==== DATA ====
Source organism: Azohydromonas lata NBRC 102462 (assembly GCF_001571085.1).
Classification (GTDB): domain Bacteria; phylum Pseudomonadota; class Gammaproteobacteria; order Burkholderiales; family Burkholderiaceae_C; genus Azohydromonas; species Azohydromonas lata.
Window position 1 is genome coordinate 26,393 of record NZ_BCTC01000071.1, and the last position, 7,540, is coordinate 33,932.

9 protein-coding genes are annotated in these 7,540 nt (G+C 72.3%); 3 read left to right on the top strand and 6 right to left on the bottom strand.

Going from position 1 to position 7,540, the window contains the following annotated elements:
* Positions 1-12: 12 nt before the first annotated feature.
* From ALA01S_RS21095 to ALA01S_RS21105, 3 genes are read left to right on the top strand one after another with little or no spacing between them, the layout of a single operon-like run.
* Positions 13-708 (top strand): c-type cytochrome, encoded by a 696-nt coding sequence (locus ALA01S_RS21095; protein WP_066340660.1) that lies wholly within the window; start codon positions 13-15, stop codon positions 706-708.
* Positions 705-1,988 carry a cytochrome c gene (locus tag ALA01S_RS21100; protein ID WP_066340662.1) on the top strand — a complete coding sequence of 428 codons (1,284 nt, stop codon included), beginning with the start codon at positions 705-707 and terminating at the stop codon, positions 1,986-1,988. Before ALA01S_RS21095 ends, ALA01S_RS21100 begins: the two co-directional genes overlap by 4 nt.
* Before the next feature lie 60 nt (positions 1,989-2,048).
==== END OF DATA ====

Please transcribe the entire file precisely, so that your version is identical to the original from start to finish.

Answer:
Source organism: Azohydromonas lata NBRC 102462 (assembly GCF_001571085.1).
Classification (GTDB): domain Bacteria; phylum Pseudomonadota; class Gammaproteobacteria; order Burkholderiales; family Burkholderiaceae_C; genus Azohydromonas; species Azohydromonas lata.
Window position 1 is genome coordinate 26,393 of record NZ_BCTC01000071.1, and the last position, 7,540, is coordinate 33,932.

9 protein-coding genes are annotated in these 7,540 nt (G+C 72.3%); 3 read left to right on the top strand and 6 right to left on the bottom strand.

Going from position 1 to position 7,540, the window contains the following annotated elements:
* Positions 1-12: 12 nt before the first annotated feature.
* From ALA01S_RS21095 to ALA01S_RS21105, 3 genes are read left to right on the top strand one after another with little or no spacing between them, the layout of a single operon-like run.
* Positions 13-708 (top strand): c-type cytochrome, encoded by a 696-nt coding sequence (locus ALA01S_RS21095; protein WP_066340660.1) that lies wholly within the window; start codon positions 13-15, stop codon positions 706-708.
* Positions 705-1,988 carry a cytochrome c gene (locus tag ALA01S_RS21100; protein ID WP_066340662.1) on the top strand — a complete coding sequence of 428 codons (1,284 nt, stop codon included), beginning with the start codon at positions 705-707 and terminating at the stop codon, positions 1,986-1,988. Before ALA01S_RS21095 ends, ALA01S_RS21100 begins: the two co-directional genes overlap by 4 nt.
* Before the next feature lie 60 nt (positions 1,989-2,048).